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Analysis: Iran Move Questions EU Tactics

US President George W. Bush speaks at a press conference following a meeting with his economic advisors 09 August 2005 in Crawford, TX. Bush warned Iran that it might face UN sanctions over its nuclear activities, while welcoming reports Tehran is ready to resume talks to defuse the standoff. AFP photo by Mandel Ngan.

Brussels (UPI) Aug 9, 2005
"Iran presents a test case for European foreign policy," wrote Steven Everts, then a research fellow at the London-based Center for European Reform and now an adviser to EU foreign policy chief Javier Solana, in a pamphlet published last year. "After the Iraq debacle, the European Union badly needs a foreign policy success."

Evert said the EU needed to demonstrate two things: that its approach toward Iran could stay united under pressure and that its strategy of "conditional engagement" with Tehran could deliver real results.

On the first count, the EU can justly claim a feather in its foreign policy cap.

"The one silver lining in the Union's dealings with Iran is that it has stayed united and even managed to draw in the Americans," says Tomas Valasek, director of the Brussels office of the Center for Defense Information.

Smaller EU states may grumble that France, Britain and Germany have done all the running on Iran, but after the deep splits over whether to support the U.S-led invasion of Iraq, most countries have been happy to let the bloc's big three do the hard talking.

Europe's basic position since negotiations with the clerical regime began two years ago is that Iran must, at all costs, be dissuaded from joining the club of nuclear nations and that offering carrots rather than wielding sharp sticks is the best way to keep Tehran nuke-free.

The United States has always been suspicious of the EU's softly-softly approach, but in a major coup for the bloc's fledgling foreign policy, U.S. President George W. Bush threw Washington's weight behind Europe's approach in March.

"It is difficult to fault the EU," says Mark Leonard, foreign policy director at the Center for European Reform. "It was engaged with the Iranian problem even before it was a crisis, it has been tough in its dealings with Tehran and it has been on the front foot throughout the negotiations. If it fails, it will be an honorable failure."

The prospect of failure is looming larger after the newly-installed Iranian government's decision to restart uranium processing activities Monday. Although Tehran might be engaged in a game of brinksmanship and may return to the negotiating table, it is difficult to argue the EU's policy of "conditional engagement" with the hard-line clerical regime has delivered tangible results.

For over two years, Paris, London and Berlin have tried to prod Iran down a non-nuclear path by offering a wide range of incentives to Tehran to freeze its nuclear weapons program. In its latest offer last week, the Union even recognized the Islamic republic's right to develop nuclear power for peaceful purposes and promised a package of trade, technology and security assistance.

Iran's rejection of that package Saturday, coupled with its decision to resume nuclear activities Monday, leaves the EU's policy toward Tehran severely compromised and its key foreign policy goal of "effective multilateralism" open to question. "The EU assumed Iran's tough stance on uranium enrichment was a negotiating ploy," says Valasek. "Now we can see it wasn't. They meant it."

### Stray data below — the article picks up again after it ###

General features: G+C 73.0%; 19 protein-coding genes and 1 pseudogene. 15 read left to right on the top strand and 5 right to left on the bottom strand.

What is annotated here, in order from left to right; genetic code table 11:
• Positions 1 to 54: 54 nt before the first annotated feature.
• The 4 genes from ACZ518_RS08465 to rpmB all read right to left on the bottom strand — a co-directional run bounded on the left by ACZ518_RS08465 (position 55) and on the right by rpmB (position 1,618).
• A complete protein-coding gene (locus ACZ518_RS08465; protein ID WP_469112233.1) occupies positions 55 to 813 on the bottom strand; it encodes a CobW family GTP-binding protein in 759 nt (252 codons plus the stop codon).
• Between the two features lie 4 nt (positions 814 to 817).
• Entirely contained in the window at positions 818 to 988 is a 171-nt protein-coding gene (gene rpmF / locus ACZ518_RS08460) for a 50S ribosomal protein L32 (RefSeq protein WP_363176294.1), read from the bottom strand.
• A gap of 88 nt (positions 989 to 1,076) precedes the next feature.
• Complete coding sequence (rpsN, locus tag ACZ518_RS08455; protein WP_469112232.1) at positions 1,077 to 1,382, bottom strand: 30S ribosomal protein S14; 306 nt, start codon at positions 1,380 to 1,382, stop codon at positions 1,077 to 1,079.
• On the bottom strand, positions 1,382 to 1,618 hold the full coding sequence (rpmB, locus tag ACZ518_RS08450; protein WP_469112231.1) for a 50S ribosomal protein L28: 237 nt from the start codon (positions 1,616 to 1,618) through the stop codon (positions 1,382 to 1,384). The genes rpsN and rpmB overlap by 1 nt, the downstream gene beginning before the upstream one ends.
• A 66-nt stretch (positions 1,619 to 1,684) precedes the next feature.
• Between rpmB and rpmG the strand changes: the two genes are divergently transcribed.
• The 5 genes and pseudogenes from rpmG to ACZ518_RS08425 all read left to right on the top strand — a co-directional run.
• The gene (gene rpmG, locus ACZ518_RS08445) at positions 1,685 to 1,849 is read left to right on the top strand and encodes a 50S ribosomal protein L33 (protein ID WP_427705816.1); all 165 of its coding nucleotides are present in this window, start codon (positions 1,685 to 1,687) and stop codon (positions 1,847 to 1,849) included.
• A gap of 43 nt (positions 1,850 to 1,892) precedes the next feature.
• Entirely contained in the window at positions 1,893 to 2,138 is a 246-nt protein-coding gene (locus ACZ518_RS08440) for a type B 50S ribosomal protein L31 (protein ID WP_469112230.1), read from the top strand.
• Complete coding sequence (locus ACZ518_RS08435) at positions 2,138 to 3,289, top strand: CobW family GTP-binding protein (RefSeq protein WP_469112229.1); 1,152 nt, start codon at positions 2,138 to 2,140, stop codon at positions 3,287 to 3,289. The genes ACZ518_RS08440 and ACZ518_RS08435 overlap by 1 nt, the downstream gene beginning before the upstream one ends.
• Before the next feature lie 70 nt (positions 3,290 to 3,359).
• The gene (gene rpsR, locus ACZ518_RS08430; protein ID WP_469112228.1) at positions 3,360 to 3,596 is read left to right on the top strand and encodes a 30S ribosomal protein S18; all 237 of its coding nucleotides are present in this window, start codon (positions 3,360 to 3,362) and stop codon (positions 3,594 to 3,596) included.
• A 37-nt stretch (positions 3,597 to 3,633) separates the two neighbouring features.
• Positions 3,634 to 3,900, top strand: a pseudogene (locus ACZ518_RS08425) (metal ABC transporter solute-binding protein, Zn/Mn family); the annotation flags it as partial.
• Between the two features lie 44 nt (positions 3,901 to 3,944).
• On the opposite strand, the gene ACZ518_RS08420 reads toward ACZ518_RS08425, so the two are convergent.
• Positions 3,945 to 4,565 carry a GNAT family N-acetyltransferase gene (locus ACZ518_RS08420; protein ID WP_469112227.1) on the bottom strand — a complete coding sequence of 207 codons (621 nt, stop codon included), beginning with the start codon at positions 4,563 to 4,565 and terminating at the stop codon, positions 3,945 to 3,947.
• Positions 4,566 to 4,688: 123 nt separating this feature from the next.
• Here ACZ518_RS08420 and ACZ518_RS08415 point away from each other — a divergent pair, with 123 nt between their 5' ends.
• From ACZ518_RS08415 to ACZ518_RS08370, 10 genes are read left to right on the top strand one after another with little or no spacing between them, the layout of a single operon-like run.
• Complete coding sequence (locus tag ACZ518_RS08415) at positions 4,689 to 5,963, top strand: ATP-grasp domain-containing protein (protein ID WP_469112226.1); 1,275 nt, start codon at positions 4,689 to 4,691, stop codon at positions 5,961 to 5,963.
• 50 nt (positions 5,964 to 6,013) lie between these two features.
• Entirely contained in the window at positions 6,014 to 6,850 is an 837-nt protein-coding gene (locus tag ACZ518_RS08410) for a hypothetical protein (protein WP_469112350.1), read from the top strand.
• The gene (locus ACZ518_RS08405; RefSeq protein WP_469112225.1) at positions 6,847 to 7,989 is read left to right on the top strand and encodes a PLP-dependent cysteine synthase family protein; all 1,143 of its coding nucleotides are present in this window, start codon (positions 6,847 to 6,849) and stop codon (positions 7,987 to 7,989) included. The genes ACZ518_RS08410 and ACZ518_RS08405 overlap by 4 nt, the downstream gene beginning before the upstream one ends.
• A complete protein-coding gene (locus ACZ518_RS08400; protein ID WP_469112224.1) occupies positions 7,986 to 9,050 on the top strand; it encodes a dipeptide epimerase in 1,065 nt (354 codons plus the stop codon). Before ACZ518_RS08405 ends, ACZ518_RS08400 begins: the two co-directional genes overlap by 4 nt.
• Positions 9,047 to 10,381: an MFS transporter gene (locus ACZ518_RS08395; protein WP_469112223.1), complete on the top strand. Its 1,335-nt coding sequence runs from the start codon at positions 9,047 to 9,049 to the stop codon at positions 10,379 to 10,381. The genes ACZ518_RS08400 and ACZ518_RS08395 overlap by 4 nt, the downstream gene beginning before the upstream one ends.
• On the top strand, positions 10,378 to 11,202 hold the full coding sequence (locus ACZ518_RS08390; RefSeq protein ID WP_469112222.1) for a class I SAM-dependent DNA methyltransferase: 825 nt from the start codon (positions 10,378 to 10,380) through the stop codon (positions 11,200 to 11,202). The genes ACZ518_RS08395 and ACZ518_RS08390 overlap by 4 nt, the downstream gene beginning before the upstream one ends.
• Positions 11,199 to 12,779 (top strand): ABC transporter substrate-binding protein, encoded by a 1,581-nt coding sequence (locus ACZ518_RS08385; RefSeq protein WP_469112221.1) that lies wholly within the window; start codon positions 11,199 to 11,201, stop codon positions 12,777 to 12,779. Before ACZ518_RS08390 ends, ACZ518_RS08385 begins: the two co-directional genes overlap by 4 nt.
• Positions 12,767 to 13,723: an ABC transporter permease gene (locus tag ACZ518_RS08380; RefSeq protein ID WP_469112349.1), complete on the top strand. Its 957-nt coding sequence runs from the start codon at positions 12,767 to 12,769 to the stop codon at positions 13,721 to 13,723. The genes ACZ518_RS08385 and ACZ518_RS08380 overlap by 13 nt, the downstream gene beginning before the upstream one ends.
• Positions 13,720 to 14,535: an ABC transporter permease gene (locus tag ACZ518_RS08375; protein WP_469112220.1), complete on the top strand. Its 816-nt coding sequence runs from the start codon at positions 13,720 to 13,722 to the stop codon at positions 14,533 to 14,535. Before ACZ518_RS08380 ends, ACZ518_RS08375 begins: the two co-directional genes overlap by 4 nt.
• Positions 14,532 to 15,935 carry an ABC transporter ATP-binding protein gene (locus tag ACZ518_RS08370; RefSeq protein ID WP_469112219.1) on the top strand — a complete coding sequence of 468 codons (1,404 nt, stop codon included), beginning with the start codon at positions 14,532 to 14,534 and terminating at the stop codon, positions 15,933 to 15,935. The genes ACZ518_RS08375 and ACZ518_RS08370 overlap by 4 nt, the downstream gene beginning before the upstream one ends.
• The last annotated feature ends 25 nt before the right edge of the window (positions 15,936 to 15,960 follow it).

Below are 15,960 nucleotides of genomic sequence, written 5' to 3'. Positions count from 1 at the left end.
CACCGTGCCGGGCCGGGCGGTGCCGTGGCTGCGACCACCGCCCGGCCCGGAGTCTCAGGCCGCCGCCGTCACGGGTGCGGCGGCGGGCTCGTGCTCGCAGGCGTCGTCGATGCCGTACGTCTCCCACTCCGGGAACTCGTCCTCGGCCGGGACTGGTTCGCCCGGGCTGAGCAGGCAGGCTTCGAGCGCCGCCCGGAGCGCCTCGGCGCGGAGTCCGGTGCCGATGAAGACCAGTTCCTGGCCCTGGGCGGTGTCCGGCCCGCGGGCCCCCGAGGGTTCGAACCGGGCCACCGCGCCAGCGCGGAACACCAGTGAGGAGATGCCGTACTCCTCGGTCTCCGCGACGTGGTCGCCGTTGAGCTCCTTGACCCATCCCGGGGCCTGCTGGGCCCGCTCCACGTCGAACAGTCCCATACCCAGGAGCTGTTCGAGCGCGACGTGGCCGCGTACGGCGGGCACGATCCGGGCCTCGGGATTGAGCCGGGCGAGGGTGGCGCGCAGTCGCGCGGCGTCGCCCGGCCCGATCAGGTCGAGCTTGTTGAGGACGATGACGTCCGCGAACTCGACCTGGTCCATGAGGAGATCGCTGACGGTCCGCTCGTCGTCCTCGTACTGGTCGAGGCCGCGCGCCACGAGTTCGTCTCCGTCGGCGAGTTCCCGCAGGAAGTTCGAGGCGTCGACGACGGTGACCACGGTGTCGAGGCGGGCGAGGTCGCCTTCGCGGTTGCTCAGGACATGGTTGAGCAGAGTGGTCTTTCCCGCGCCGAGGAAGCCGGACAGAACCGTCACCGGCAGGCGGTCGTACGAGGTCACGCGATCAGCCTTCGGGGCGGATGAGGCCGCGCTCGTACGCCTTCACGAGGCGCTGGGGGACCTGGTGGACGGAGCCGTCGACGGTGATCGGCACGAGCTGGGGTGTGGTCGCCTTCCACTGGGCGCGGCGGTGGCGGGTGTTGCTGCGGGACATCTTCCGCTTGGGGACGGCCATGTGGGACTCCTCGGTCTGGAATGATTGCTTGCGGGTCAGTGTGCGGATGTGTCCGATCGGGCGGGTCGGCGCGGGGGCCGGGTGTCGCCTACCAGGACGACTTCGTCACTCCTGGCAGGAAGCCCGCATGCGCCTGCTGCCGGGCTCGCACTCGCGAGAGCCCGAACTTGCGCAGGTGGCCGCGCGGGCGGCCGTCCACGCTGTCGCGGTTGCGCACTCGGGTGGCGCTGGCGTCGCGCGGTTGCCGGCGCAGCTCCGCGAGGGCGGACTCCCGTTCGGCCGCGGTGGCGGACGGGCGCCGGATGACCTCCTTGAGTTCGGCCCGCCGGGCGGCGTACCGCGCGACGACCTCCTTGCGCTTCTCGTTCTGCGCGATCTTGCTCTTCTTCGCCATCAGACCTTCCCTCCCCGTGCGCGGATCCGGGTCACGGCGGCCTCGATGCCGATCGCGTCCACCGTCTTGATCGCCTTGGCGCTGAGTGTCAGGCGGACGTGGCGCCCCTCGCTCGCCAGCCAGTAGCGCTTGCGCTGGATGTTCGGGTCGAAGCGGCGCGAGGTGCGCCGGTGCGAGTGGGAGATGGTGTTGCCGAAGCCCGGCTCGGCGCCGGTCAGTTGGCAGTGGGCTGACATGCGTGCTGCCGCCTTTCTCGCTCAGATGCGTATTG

American neoconservatives will certainly be delighted at the break-down in negotiations between the EU and Iran.

"Baghdad is for wimps, real men go to Tehran," said the American Enterprise Institute's Radek Sikorski last year, only partly tongue-in-cheek.

The problem for the Bush administration, and its neo-con backers, is that it has little leverage with Iran. The United States cut off diplomatic relations with Tehran after the American hostage crisis in 1979 and imposed trade sanctions on the regime in the mid-1990s. It can refer Iran to the U.N. Security Council, a move that now seems increasingly likely after weekend's "double whammy," but any punitive action against Tehran is likely to be blocked by Russia, China and possibly France.

This leaves the military option advocated by U.S. administration hawks and right-wing think tanks. Such a move would shatter the united front Europe and America have so far presented and would cause further headaches for the United States in Iraq and Afghanistan, where Iran has considerable influence. Surgical strikes against nuclear facilities aside, it is also difficult to see how an overstretched U.S. Army could sustain any sort of military operation in a country three times the size of Iraq.

"No one has got a better solution than the European one," says Leonard. "If you want to know whether this is a success or a failure, you only have to compare Iran with North Korea, where the west has absolutely no leverage."

The U.S. administration might be skeptical about the chances of signing a deal with the mullahs and frustrated about the slow pace of talks between Tehran and Brussels, but -- for the moment at least -- the EU talkathon is the only show in town.

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